Antiochia ad Cragum, a Roman city founded in the first century, is located on southern Turkey’s rugged coast. Little is known about the city from ancient texts, but over the last several years, archaeologists have unearthed traces of spectacular mosaics, shops and other buildings at the site. [Read About the Medusa Head Discovery]

Amazing teamwork

Excavation director Michael Hoff poses with the Turkish students who found a slightly larger than life marble copy of Medusa's head at Antiochia this year. (Credit: Michael Hoff, Hixson-Lied professor of art history, University of Nebraska-Lincoln.)A once-in-a-lifetime find

Hoff thinks that during the Christian era many Roman sculptural elements at Antiochia like the Medusa head would have been destined for the kiln; Christians who took over the site smashed artworks considered idolatrous and turned them into mortar. (Credit: Michael Hoff, Hixson-Lied professor of art history, University of Nebraska-Lincoln.)

Digital recreation

 

The Medusa head would not have been part of a statue. Instead, it was part of the architecture in one of the city’s buildings, likely a temple. Here, fragments of the Medusa pediment have been pieced together using 3-D photogrammetry techniques (Credit: Philip Sapirstein, assistant professor of art history at the University of Nebraska-Lincoln.)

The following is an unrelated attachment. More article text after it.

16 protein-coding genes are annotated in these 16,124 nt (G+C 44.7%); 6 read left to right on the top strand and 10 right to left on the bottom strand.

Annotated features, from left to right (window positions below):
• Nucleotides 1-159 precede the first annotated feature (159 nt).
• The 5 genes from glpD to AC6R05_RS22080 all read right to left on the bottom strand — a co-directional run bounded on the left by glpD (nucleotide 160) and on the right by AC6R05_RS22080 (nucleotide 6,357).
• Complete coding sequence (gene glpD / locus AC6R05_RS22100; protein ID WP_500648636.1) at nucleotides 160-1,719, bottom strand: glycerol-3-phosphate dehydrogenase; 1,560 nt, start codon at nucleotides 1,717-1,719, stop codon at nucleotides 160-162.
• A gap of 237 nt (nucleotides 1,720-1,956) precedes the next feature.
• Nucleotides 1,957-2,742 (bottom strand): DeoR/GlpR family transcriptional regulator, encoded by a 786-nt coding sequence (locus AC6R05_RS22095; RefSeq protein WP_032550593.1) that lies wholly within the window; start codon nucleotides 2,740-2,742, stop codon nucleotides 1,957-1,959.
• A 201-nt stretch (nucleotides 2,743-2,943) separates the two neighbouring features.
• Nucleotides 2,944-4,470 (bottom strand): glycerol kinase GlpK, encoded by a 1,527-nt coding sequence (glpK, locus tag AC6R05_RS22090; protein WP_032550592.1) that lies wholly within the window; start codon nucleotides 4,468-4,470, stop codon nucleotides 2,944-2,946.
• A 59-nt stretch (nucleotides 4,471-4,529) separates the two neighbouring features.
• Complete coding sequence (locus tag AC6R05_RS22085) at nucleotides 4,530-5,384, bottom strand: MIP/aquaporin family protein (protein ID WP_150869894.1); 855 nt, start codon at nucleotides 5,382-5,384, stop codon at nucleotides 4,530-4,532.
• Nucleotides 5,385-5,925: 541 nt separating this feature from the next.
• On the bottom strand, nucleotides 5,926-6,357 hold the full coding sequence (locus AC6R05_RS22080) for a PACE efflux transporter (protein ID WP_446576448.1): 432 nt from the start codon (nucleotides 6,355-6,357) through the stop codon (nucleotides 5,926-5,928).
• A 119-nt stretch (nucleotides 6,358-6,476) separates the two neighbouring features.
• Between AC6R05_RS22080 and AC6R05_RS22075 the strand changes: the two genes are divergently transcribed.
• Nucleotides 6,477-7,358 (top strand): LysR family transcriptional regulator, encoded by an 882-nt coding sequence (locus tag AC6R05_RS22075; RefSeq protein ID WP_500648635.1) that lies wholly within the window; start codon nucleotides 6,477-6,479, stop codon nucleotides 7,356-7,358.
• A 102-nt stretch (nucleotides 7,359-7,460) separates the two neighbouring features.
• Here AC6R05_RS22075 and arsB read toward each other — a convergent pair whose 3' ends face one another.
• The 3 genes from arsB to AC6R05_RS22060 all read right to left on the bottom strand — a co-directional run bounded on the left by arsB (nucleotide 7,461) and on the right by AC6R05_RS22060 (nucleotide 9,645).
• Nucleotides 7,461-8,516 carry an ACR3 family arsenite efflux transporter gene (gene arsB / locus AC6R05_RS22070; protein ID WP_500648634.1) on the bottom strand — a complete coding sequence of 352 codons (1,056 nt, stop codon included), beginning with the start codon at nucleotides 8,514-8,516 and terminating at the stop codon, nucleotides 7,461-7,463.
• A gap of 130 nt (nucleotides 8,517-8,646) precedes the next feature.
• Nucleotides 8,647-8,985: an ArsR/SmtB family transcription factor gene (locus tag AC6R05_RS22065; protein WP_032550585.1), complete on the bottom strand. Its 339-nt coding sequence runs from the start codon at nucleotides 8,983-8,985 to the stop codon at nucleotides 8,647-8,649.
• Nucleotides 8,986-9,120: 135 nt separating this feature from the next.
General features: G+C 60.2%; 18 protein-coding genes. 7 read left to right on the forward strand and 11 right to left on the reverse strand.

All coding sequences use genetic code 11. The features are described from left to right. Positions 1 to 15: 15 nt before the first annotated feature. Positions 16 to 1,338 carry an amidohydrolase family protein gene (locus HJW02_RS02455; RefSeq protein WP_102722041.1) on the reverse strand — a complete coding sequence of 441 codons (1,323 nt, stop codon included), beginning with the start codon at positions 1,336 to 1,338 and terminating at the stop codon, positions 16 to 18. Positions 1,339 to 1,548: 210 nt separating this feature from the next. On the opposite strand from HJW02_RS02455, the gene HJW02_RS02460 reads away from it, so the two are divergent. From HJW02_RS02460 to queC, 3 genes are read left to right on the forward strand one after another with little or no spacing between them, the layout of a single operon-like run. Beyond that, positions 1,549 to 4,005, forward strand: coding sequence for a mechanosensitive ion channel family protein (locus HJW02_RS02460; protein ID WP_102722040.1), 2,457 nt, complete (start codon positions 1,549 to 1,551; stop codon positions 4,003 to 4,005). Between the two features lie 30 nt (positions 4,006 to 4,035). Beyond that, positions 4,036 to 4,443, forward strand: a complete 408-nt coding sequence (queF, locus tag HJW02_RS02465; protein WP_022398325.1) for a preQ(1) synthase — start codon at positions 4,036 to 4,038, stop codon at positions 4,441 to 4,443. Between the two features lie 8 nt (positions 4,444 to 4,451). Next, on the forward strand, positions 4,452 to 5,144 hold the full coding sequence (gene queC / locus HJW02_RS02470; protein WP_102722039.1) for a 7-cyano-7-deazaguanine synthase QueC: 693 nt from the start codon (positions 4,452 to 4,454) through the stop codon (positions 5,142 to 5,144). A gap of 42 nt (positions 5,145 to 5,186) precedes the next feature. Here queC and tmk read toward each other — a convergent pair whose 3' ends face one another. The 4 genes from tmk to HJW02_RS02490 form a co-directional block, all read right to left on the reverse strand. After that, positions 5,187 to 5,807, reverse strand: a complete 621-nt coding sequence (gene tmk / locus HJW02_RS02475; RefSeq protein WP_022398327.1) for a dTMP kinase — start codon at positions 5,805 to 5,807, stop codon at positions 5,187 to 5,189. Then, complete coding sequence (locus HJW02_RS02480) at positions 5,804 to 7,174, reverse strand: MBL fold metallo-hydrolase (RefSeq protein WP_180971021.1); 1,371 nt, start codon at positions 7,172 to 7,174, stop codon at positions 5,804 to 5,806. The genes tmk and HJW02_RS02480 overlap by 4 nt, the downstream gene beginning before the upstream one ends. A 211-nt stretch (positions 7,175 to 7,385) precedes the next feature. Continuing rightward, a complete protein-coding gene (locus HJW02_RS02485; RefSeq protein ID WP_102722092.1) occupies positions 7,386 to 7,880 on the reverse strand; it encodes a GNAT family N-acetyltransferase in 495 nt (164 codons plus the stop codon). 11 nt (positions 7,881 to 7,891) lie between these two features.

Piecing together the puzzle

3D models helped the researchers figure out how the Medusa head joined with several other marble fragments to form a pediment. (Credit: Philip Sapirstein, University of Nebraska-Lincoln.)


The treasure trove

The dig where the statue head was found as seen from above. (Credit: Michael Hoff, Hixson-Lied professor of art history, University of Nebraska-Lincoln.)


An important realization

During the 2015 excavations at Antiochia, archaeologists also found the first hints of a bouletarian, or city council house, that may have doubled as a theater or music hall. (Credit: Michael Hoff, Hixson-Lied professor of art history, University of Nebraska-Lincoln.)


A rare find

The team hopes to excavate more of the bouletarian next year. But so far their test trenches have revealed a curved marble bench, supports for wooden seats and a marble-paved orchestra. (Credit: Michael Hoff, Hixson-Lied professor of art history, University of Nebraska-Lincoln.)